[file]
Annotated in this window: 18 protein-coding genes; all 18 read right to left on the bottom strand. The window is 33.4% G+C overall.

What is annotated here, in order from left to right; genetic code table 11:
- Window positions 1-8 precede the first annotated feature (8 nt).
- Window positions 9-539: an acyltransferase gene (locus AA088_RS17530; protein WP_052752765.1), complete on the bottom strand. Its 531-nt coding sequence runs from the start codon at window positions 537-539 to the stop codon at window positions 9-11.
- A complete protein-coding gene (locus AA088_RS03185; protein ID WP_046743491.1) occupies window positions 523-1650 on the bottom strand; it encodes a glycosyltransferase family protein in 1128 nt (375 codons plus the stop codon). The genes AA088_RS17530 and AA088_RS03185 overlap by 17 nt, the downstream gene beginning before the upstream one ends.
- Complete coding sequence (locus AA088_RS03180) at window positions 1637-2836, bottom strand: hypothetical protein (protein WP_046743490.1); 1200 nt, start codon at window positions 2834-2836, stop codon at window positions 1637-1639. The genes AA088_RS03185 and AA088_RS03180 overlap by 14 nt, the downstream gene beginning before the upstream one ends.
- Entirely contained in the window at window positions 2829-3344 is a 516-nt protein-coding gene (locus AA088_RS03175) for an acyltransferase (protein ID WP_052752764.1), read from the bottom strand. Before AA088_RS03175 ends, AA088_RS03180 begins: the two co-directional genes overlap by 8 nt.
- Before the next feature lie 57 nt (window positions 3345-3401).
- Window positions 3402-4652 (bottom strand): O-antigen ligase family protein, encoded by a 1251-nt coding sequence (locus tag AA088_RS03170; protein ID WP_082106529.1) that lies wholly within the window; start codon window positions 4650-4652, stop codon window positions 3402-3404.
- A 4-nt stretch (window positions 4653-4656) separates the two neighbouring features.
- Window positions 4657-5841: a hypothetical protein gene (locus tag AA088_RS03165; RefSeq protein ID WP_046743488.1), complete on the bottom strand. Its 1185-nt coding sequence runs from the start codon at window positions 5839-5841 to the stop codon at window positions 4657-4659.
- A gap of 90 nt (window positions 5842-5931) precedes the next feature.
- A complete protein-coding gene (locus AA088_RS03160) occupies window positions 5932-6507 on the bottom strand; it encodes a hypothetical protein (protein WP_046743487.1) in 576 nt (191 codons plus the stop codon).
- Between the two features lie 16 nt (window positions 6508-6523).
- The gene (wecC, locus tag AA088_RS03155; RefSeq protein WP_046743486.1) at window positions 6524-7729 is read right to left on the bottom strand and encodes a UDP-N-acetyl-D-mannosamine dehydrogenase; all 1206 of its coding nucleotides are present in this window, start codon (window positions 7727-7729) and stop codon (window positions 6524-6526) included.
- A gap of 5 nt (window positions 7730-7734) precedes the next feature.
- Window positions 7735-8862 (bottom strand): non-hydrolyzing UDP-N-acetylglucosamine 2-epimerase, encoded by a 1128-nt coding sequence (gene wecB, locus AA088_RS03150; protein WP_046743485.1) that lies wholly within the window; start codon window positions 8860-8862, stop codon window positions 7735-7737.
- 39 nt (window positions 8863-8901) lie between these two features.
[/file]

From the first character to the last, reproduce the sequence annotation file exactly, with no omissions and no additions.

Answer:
Annotated in this window: 18 protein-coding genes; all 18 read right to left on the bottom strand. The window is 33.4% G+C overall.

What is annotated here, in order from left to right; genetic code table 11:
- Window positions 1-8 precede the first annotated feature (8 nt).
- Window positions 9-539: an acyltransferase gene (locus AA088_RS17530; protein WP_052752765.1), complete on the bottom strand. Its 531-nt coding sequence runs from the start codon at window positions 537-539 to the stop codon at window positions 9-11.
- A complete protein-coding gene (locus AA088_RS03185; protein ID WP_046743491.1) occupies window positions 523-1650 on the bottom strand; it encodes a glycosyltransferase family protein in 1128 nt (375 codons plus the stop codon). The genes AA088_RS17530 and AA088_RS03185 overlap by 17 nt, the downstream gene beginning before the upstream one ends.
- Complete coding sequence (locus AA088_RS03180) at window positions 1637-2836, bottom strand: hypothetical protein (protein WP_046743490.1); 1200 nt, start codon at window positions 2834-2836, stop codon at window positions 1637-1639. The genes AA088_RS03185 and AA088_RS03180 overlap by 14 nt, the downstream gene beginning before the upstream one ends.
- Entirely contained in the window at window positions 2829-3344 is a 516-nt protein-coding gene (locus AA088_RS03175) for an acyltransferase (protein ID WP_052752764.1), read from the bottom strand. Before AA088_RS03175 ends, AA088_RS03180 begins: the two co-directional genes overlap by 8 nt.
- Before the next feature lie 57 nt (window positions 3345-3401).
- Window positions 3402-4652 (bottom strand): O-antigen ligase family protein, encoded by a 1251-nt coding sequence (locus tag AA088_RS03170; protein ID WP_082106529.1) that lies wholly within the window; start codon window positions 4650-4652, stop codon window positions 3402-3404.
- A 4-nt stretch (window positions 4653-4656) separates the two neighbouring features.
- Window positions 4657-5841: a hypothetical protein gene (locus tag AA088_RS03165; RefSeq protein ID WP_046743488.1), complete on the bottom strand. Its 1185-nt coding sequence runs from the start codon at window positions 5839-5841 to the stop codon at window positions 4657-4659.
- A gap of 90 nt (window positions 5842-5931) precedes the next feature.
- A complete protein-coding gene (locus AA088_RS03160) occupies window positions 5932-6507 on the bottom strand; it encodes a hypothetical protein (protein WP_046743487.1) in 576 nt (191 codons plus the stop codon).
- Between the two features lie 16 nt (window positions 6508-6523).
- The gene (wecC, locus tag AA088_RS03155; RefSeq protein WP_046743486.1) at window positions 6524-7729 is read right to left on the bottom strand and encodes a UDP-N-acetyl-D-mannosamine dehydrogenase; all 1206 of its coding nucleotides are present in this window, start codon (window positions 7727-7729) and stop codon (window positions 6524-6526) included.
- A gap of 5 nt (window positions 7730-7734) precedes the next feature.
- Window positions 7735-8862 (bottom strand): non-hydrolyzing UDP-N-acetylglucosamine 2-epimerase, encoded by a 1128-nt coding sequence (gene wecB, locus AA088_RS03150; protein WP_046743485.1) that lies wholly within the window; start codon window positions 8860-8862, stop codon window positions 7735-7737.
- 39 nt (window positions 8863-8901) lie between these two features.